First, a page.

Like lettuces and spinach, arugula produced in California and Arizona is potentially subject to food safety risks due to the proximity of large livestock feeding operations.
For these reasons, arugula should always be carefully washed in water before consumption.
Because it’s a relatively delicate green, arugula is often sold in clamshell containers, which carry high carbon footprints, so buy loose or bagged leaves whenever possible.
Try buying your arugula locally and in season whenever possible to reduce the carbon footprint.
Buying locally also offers you more nutrients since it hasn’t been transported over thousands of miles, which makes this simple green a superfood.
Like most tender greens, arugula is highly perishable and needs to be used within a few days of purchase. Sealed plastic bags create a moist environment that makes the greens mushy, so keep them in a damp paper towel until ready to eat.
Cooking with Arugula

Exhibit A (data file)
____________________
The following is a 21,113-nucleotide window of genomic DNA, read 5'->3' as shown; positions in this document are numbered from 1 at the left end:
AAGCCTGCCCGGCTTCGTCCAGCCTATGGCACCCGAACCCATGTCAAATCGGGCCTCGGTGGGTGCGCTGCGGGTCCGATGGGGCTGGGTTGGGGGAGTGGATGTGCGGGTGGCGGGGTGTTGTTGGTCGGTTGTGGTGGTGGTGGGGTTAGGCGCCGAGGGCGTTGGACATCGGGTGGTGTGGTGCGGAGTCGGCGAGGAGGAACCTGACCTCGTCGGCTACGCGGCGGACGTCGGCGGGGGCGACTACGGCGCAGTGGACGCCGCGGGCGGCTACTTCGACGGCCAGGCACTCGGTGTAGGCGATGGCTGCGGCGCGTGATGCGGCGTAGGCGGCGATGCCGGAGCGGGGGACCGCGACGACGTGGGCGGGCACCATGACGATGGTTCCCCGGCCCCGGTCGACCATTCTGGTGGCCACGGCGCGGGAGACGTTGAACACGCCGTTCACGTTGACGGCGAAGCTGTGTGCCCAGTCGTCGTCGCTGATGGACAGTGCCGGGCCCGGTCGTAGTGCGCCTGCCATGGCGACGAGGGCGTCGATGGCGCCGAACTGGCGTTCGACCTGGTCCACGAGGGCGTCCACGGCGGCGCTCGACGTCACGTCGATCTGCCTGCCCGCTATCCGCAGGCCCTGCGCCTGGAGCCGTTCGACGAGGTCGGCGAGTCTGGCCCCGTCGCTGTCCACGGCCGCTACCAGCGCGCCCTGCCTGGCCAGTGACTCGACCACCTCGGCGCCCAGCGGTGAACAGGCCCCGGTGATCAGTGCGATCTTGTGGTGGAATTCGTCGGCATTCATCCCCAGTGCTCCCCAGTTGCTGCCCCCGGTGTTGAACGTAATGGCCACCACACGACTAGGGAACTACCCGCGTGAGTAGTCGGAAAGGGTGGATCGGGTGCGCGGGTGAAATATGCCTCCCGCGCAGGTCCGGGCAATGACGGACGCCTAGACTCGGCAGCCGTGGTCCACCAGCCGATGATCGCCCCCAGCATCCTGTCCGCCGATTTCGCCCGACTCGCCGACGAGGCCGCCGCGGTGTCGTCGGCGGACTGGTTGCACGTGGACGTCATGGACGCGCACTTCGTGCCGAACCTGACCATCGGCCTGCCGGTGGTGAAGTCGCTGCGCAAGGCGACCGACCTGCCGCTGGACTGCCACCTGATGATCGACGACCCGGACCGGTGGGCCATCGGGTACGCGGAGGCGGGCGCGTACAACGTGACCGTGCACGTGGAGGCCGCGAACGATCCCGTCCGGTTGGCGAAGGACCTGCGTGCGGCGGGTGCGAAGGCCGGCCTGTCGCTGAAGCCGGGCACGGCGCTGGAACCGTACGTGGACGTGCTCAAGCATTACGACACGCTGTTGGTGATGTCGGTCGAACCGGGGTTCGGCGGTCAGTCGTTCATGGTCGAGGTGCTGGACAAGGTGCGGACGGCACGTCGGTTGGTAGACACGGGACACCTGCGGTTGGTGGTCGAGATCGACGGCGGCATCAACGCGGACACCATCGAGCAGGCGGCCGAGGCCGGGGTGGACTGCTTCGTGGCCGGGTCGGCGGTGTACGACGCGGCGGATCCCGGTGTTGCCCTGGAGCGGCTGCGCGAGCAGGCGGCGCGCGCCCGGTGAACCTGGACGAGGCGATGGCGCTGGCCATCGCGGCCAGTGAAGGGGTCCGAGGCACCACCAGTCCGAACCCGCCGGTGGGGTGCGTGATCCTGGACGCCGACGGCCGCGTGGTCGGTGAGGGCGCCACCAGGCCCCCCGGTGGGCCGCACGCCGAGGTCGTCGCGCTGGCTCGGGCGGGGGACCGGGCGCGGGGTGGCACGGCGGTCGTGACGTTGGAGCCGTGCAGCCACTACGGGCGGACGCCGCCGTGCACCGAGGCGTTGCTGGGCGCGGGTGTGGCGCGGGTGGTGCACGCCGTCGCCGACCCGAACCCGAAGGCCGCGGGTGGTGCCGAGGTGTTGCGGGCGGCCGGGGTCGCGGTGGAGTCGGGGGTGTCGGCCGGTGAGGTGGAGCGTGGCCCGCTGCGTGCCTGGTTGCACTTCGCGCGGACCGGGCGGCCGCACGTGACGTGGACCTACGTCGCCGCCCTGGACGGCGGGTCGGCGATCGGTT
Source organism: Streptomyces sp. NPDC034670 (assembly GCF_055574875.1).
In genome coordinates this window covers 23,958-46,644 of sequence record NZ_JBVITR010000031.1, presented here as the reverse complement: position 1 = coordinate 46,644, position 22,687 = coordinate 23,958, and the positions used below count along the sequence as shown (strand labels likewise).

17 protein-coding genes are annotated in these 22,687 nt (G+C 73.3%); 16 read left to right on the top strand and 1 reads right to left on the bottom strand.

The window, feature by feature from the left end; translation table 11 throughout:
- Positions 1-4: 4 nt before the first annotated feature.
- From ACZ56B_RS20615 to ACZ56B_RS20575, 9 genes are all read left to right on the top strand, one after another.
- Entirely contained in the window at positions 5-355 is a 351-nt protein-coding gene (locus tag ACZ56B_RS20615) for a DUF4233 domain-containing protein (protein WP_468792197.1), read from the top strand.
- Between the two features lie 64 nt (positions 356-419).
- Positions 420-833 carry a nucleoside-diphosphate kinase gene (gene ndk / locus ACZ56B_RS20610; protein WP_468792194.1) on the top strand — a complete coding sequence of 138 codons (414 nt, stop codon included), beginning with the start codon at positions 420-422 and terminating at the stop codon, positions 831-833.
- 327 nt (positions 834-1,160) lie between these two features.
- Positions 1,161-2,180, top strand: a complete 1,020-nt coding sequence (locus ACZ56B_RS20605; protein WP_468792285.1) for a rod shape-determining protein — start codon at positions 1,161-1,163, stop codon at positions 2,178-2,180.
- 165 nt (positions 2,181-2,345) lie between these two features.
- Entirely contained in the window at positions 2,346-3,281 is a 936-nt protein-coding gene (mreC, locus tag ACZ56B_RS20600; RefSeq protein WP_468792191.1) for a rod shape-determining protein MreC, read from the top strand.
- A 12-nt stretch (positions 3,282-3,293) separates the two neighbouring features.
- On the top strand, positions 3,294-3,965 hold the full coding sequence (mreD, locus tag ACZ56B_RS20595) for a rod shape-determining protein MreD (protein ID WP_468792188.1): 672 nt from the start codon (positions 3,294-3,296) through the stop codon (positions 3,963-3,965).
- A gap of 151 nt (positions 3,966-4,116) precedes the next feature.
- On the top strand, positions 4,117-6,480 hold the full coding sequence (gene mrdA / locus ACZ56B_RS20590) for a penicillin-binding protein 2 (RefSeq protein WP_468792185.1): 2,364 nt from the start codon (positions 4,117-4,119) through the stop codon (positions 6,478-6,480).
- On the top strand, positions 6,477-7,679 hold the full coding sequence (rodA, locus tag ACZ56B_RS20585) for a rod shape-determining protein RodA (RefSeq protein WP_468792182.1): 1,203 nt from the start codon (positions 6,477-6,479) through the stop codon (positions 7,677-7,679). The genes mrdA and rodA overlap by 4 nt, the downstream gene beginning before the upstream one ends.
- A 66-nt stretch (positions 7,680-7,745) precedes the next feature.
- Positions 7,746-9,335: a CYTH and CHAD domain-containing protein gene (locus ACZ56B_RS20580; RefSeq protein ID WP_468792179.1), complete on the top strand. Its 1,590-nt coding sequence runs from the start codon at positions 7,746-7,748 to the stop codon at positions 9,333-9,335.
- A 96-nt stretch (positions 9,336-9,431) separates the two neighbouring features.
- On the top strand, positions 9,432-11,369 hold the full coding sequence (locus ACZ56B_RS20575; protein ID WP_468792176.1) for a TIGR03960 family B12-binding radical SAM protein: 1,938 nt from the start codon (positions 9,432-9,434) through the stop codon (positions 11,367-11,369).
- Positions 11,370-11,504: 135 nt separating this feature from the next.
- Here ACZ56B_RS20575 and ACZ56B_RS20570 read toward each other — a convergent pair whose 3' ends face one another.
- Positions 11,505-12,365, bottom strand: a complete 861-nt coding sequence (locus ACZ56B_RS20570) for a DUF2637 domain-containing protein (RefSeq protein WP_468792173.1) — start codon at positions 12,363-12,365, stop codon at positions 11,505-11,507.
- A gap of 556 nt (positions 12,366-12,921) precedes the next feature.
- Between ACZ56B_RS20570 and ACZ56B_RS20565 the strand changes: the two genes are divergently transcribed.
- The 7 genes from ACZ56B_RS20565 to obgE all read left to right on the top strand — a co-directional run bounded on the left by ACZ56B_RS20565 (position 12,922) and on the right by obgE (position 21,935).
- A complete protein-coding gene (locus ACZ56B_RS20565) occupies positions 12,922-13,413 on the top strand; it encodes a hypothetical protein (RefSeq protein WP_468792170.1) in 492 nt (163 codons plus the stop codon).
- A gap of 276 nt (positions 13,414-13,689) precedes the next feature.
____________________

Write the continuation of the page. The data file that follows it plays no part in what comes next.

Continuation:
Arugula is very versatile, and you can use it to make pestos, green sauces, or add it to your wraps. As usual, I have added a recipe that I love for breakfast, (see below).
Arugula pairs well with seasonal fruit: pomegranate seeds, blood oranges, or mandarins in the winter; strawberries and red onions in the spring; tomatoes and garlic at the autumn harvest.
Arugula Is Rich in Nutrients
Arugula is low in sugar, calories, carbohydrates, and fat. It's high in several vital nutrients, including:
Vitamin A supports overall eye health and night vision.
Vitamin K helps with blood coagulation.
Vitamin C, or ascorbic acid, is another powerful antioxidant that helps with immune system support. This is important for iron absorption from food and overall tissue health.
Folate is a B vitamin specifically important for women who are pregnant or plan on becoming pregnant. It helps support the production of DNA and other genetic material.
Potassium is a mineral that is vital for nerve and heart function/support.
Reduced Cancer Risk
Certain vegetables have specific anti-cancerous properties, and arugula is one of them.